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Top Twenty Old Copier Manufacturers that FADED Away!



Did you sell these, did you ever see one, or maybe you weren't even a twinkle in your Mom's eye when these copier manufacturers were the King of the Road!
Copiers for sale or rent, copies to make, for three  darn cents
No finishers, no document feeders, no R & E, I aint got not accessories!

"Tell Us About Some Old Copier Companies", was a question we posed to our Print4Pay Hotel members about a week ago, as you can see it was very popular thread.
Special thanx to all of the P4P'ers for the information they shared!!  Enjoy!

This was truly the Golden Times when selling, prospecting and demo skills whet hand in hand.  I can remember those DEMO days, everyone would load up a copier in their station wagon and then proceed to knock on as many doors as possible in order to conduct a demonstration on the spot!  The winners were the guys who did not come back with the copier but a check or lease/check in hand!

Adler Royal: Headquartered in Mountainside, NJ, these systems were manufactured by MITA, one of the first full lines I carried when I owned my own dealership. DSM was Bob Morganthaler (think)

Yorktown: I've only seen one and couldn't even remember the model number, all I can remember is that the system was huge, a dial was used to select how many copies you wanted. (Art Post)

Yorktown was made by Toshiba in the 70's (jomama)

Singer-Freidman: model 1082 It was a tabletop estat. Also GAF had 2 models a small desktop and a huge 40 cpm floor model that used strobe lamp exposure. all of these used roll fed paper like most but not all of the machines in that era. (jomama)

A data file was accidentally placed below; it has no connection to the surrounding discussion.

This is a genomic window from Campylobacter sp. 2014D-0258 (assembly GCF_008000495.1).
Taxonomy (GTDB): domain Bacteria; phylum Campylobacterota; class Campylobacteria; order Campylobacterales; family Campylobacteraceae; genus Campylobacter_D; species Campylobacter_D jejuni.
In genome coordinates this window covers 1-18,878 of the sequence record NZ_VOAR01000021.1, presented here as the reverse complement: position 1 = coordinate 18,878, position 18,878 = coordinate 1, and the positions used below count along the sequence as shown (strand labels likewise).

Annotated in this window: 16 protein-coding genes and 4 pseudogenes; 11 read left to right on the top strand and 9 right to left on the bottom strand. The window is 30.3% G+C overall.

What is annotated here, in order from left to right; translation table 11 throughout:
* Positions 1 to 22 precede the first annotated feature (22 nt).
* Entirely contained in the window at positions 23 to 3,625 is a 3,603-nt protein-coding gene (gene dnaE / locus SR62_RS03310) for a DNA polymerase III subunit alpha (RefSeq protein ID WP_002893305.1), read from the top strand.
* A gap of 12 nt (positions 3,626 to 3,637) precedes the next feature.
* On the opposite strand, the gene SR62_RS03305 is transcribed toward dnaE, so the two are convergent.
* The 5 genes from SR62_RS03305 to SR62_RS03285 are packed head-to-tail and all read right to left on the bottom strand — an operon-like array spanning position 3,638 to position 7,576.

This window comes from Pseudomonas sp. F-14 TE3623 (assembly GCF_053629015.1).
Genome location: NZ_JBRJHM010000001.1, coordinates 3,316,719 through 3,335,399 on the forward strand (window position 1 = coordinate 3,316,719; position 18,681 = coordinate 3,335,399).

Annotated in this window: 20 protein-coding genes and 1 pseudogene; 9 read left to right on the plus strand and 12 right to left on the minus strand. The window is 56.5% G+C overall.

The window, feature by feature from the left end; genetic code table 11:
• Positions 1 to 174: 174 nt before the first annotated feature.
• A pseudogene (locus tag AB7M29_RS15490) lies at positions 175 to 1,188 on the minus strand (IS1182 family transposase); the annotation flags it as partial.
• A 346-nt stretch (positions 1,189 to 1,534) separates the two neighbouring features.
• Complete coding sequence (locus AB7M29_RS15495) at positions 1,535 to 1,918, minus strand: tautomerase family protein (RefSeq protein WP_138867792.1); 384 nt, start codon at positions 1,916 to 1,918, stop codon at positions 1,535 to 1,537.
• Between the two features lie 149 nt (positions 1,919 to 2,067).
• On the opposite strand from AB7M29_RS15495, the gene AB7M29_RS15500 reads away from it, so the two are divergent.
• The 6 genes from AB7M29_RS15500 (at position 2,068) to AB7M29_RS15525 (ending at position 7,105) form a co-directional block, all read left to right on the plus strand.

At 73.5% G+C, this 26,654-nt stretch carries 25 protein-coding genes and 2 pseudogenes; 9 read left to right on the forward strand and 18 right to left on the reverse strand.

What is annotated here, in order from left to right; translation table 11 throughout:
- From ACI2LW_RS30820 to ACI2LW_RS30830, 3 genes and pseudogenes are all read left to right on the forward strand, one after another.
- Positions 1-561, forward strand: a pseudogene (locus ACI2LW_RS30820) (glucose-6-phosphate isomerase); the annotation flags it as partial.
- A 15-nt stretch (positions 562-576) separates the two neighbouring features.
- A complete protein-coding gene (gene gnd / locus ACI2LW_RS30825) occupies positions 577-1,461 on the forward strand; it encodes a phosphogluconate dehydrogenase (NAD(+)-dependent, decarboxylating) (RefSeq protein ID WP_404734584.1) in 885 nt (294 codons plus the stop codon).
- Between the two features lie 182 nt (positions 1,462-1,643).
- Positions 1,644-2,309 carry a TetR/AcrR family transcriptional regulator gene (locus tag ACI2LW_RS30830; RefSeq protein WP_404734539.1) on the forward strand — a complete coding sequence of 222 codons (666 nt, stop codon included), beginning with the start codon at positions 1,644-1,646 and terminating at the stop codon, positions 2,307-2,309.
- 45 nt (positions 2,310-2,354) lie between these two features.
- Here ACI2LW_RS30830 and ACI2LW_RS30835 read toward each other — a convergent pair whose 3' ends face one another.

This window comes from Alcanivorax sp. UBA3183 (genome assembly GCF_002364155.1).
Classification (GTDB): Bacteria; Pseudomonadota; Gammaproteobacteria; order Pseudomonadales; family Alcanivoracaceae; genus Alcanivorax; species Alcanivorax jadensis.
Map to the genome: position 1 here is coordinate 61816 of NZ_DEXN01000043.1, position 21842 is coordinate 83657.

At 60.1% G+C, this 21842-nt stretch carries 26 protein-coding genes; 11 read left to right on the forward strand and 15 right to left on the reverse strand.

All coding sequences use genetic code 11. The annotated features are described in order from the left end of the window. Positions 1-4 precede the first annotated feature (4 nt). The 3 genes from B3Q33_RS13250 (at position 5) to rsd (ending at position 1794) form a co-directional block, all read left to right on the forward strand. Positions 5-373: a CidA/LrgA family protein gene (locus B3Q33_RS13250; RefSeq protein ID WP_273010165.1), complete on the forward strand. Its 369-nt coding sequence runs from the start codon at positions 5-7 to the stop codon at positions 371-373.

SaxonSaxon: I sold them but don't remember much about they started or where they went. The company I worked for had the liquid toner Savins and the Saxon was a dry toner alternative. (Old Glory)

Saxon PPC1 and PPC2!!! Plain paper & liquid toner (Anders And)

Copystat: Before Saxon bought them, the liquid estats were made and sold under the Copystat name. I worked for them in 1970/71. My first introduction to copiers. We thought the process was a miracle. (jomama)

Selex: Was a secondary line to Canon in the 80's (art post) Canon introduced the Selex line as a bid machine category. They were basically just stripped down Canon units. (rj nelson)

kym_dc-1255Mita: Was one of the rockin star manufacturers during the early to late eighties. (art post)

Mita's big claim to fame was that they only made copiers so they were the experts. No company money going into R&D for camera's watches or whatever. (rj nelson)

Towa: If memory serves me correctly they were headquartered in Morrisville, Pa. They relabeled Sanyo copy machines. Back in the 80's

Sanyo: From what I recall had a pretty decent line up of systems, they also OEM'd for Towa. Back in the 80's.